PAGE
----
It seems, however, that modern eyes were not a prerequisite to find something amiss. Though the Convention resolved that the black man was equal to “the Saxon” in every way, Mann extemporized on inherent inferiorities of people of color. Although he clearly admires the traits he lays out, and even denigrates the things that his science says whites can do better, the racism in his prose did not go unnoticed. In a letter to the Reverend Theodore Parker, an abolitionist who seems to have taken Mann to task on his assertions, Mann claims that he was taken out of context, and that he did not say what had gotten people up in arms: “The enclosed correspondence explains itself, as they say; only that my letter is so misprinted, from the middle onwards, as to make worse nonsense than I did. You will see the New Bedford people are in a rage. I have allowed the colored race superiority of the affections and sentiments—the upper part of man’s nature; but they want the intellect, too. As for their ‘demon’ of colonization, I did not hint at it.” He had posited for so long on the subject, however, that he left himself open to scrutiny. Had he been possessed of brevity, which he was not, this bump in Horace Mann’s road as an otherwise great reformer might never have happened.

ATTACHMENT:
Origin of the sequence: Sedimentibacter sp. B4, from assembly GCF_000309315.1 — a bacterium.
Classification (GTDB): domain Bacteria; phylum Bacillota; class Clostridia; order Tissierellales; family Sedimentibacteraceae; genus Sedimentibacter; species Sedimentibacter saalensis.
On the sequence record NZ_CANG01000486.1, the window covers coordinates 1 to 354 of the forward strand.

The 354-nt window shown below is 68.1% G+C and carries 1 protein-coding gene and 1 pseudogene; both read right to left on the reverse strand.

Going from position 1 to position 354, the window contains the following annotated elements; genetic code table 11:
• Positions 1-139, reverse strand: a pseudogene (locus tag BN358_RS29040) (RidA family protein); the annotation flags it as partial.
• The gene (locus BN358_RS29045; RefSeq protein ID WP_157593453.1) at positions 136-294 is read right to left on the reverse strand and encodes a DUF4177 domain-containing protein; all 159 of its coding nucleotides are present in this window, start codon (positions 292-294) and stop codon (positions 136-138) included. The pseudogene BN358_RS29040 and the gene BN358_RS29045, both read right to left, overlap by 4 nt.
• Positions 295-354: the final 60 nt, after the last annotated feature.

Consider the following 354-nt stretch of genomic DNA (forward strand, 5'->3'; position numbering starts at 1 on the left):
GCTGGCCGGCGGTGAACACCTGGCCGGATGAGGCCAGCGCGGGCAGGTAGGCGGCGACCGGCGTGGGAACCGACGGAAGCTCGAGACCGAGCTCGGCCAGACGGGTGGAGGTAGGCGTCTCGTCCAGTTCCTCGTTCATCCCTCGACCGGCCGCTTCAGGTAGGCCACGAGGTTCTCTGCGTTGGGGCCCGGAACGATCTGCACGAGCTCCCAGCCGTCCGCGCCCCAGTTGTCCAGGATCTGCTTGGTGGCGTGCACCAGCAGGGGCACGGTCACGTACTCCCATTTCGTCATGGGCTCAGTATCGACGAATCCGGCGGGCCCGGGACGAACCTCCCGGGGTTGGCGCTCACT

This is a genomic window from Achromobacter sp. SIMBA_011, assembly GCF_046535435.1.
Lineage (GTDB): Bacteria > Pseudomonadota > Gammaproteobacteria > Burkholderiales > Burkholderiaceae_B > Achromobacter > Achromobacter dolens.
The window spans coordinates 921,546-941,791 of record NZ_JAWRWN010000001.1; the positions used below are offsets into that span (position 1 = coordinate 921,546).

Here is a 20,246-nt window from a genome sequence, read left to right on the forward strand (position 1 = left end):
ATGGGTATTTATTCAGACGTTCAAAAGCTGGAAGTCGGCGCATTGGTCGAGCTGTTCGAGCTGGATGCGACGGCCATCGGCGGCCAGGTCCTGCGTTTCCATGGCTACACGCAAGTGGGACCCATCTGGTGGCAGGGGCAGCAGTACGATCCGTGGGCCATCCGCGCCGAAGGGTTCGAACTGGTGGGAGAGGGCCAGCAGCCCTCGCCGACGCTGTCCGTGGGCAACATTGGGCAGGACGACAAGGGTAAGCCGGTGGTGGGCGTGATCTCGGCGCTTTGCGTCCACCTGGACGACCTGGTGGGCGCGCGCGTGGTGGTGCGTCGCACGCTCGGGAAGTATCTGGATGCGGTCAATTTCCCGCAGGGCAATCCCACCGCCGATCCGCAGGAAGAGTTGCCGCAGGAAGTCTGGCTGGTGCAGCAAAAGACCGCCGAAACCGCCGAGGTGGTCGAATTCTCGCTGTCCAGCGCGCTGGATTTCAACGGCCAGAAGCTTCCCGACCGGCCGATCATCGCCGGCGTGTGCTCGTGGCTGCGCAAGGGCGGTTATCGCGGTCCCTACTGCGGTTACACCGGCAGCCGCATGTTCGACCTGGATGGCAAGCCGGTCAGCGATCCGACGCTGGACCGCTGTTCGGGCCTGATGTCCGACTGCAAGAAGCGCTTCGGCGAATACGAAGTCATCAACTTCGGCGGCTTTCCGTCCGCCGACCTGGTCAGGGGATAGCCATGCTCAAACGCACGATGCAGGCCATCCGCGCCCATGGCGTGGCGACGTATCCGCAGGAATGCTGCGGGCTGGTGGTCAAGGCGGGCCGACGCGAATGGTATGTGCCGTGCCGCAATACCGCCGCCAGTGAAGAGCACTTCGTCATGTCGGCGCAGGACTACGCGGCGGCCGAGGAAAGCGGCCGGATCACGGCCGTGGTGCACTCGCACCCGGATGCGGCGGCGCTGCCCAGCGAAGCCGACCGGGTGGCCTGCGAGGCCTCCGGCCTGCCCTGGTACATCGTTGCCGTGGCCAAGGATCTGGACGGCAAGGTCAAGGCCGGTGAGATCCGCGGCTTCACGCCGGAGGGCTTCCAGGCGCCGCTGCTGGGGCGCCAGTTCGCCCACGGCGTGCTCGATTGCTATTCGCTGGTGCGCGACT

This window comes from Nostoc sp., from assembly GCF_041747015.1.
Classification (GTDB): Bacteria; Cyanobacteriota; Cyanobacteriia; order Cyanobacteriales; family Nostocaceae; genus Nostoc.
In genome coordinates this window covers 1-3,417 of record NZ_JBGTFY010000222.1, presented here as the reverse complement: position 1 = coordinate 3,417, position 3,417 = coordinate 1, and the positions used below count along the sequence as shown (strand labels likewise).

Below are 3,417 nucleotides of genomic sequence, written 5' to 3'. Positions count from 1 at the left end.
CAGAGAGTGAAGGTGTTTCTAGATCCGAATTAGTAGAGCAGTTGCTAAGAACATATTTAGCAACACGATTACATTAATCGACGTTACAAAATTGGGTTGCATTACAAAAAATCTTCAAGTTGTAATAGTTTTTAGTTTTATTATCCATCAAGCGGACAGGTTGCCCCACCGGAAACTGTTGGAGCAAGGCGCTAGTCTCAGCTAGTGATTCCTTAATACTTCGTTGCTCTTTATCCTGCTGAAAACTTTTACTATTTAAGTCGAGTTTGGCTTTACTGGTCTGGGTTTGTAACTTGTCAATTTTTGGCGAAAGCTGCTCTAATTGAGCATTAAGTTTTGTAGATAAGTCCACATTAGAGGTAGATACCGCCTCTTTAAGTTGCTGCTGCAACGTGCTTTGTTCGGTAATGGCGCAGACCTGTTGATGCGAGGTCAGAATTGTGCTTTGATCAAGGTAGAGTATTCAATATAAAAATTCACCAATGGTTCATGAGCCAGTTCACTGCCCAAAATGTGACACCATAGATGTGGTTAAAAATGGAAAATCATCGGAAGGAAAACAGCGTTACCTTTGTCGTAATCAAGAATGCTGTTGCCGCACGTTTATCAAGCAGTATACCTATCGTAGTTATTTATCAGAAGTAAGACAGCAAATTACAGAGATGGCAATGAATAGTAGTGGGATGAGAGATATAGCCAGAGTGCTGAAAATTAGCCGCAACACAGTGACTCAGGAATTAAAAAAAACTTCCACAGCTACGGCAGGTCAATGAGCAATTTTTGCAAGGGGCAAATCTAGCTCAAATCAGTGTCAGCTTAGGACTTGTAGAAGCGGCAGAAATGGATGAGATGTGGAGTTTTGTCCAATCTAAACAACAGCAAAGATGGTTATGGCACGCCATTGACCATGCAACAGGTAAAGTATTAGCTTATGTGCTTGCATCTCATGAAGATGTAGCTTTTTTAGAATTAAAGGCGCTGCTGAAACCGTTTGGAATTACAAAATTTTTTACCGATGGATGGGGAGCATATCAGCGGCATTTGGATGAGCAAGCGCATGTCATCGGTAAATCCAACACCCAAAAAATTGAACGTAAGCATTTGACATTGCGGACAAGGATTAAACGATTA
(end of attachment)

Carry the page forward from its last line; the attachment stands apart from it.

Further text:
Letter to the Central Committee of the Ohio Convention of Colored Freemen, 21 Dec 1851

                  You are pleased to ask my views ‘as regards the present position and future prospects of the colored race in this country.’

                  You submit to me a great problem. Its terms include the colored population alone. But I presume you would not exclude from contemplation the welfare of the white race, so far as that can be promoted by a full regard for the rights of the blacks. Fortunately, however, I believe there is no real conflict of interest between the races. The eternal laws of justice and right would promote the welfare of both. If either resists these laws, it will deserve, and must ultimately receive, an avenging retribution.